Hibiscus, the state flower of Hawaii, is a tropical specimen that offers large, flamboyant blooms in a rainbow of colors. Since they prefer tropical climates, hibiscus plants are grown mainly as annuals in colder climates. Hailing from the Malvaceae (mallow) family, the Hibiscus genus is filled with over 220 varieties that provide color, character and a range of folk remedy benefits to gardens all over the world. Dried hibiscus flowers, which create a deep red hue, are used in tea recipes and as a natural dye that colors cosmetics.
Fill a container with perlite or sand and moisten it thoroughly.
Take cuttings from a healthy, established hibiscus plant. The World of Hibiscus recommends that cuttings be at least 5 to 6 inches in length. For tip cuttings, where no hardwood is established, take cuttings in late summer or early fall. Hardwood cuttings can be taken throughout the spring and summer months.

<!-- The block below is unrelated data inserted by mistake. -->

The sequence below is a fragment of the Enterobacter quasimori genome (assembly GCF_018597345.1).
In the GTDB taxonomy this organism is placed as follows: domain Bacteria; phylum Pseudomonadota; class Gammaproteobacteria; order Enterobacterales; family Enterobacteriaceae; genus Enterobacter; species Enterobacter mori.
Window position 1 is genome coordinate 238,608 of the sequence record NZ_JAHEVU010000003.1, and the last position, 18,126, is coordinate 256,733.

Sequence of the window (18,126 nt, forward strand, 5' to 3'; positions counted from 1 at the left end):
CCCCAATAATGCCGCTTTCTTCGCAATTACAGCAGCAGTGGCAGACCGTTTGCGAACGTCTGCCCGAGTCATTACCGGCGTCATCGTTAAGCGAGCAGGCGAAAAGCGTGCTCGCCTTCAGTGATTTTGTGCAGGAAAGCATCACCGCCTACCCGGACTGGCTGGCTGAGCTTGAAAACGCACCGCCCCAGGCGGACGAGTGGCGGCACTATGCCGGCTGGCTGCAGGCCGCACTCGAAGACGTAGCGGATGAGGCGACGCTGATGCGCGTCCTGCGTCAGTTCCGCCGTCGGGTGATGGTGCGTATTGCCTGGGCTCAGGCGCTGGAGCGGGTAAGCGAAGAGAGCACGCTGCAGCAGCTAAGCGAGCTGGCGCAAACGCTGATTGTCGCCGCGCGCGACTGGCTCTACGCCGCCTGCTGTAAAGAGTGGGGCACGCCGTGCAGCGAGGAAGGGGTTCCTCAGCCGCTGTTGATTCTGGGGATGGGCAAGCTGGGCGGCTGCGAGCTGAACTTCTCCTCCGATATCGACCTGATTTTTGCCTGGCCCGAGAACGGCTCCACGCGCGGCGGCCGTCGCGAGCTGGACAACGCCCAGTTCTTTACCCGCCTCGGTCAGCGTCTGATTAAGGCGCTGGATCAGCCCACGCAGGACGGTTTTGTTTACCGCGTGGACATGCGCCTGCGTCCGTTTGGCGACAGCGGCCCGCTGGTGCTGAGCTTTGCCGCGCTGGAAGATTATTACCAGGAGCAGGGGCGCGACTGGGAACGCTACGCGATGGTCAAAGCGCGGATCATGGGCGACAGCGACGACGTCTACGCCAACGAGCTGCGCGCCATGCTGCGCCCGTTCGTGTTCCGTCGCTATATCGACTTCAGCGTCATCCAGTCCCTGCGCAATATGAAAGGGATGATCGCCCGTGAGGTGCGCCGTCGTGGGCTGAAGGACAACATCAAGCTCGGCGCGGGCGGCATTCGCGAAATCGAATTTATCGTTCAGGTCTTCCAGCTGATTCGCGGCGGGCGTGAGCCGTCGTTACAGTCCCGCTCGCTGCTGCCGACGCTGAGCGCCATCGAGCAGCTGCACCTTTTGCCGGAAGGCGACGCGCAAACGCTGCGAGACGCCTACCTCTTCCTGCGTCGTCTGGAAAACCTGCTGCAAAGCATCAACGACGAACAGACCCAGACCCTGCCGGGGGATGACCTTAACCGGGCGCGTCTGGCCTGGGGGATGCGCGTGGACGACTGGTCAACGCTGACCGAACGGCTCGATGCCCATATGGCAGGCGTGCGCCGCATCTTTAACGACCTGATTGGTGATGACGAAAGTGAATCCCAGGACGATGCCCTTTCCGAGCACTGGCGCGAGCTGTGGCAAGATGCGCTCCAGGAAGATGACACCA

Make a clean cut just below the leaf node, also referred to as an eye. The node is a swollen portion of the stem from which leaves emerge.
Remove all foliage from the bottom half of each cutting and cut larger leaves in half.
Use a sharp knife to scrape away bark from the bottom inch of each cutting. Making a small, slanted cut in the bottom-most node of each cutting will also increase chances of successful rooting.
Dip the bottom of each cutting into rooting hormone. The hormone, which comes in liquid, gel or powder form, helps promote earlier and more vigorous rooting.
Insert each cutting into one pre-formed hole and pack medium around the wood for support.
Place cutting pots in a location that offers at least partial sun and temperatures between 70 and 85 degrees Fahrenheit.
Keep cutting medium moist during root formation. Rooting should take place within six to eight weeks. Successful root establishment is indicated by formation of new leaves on each cutting
Remove each successfully rooted cutting very gently and transplant it to its own container filled with slightly moistened potting mix.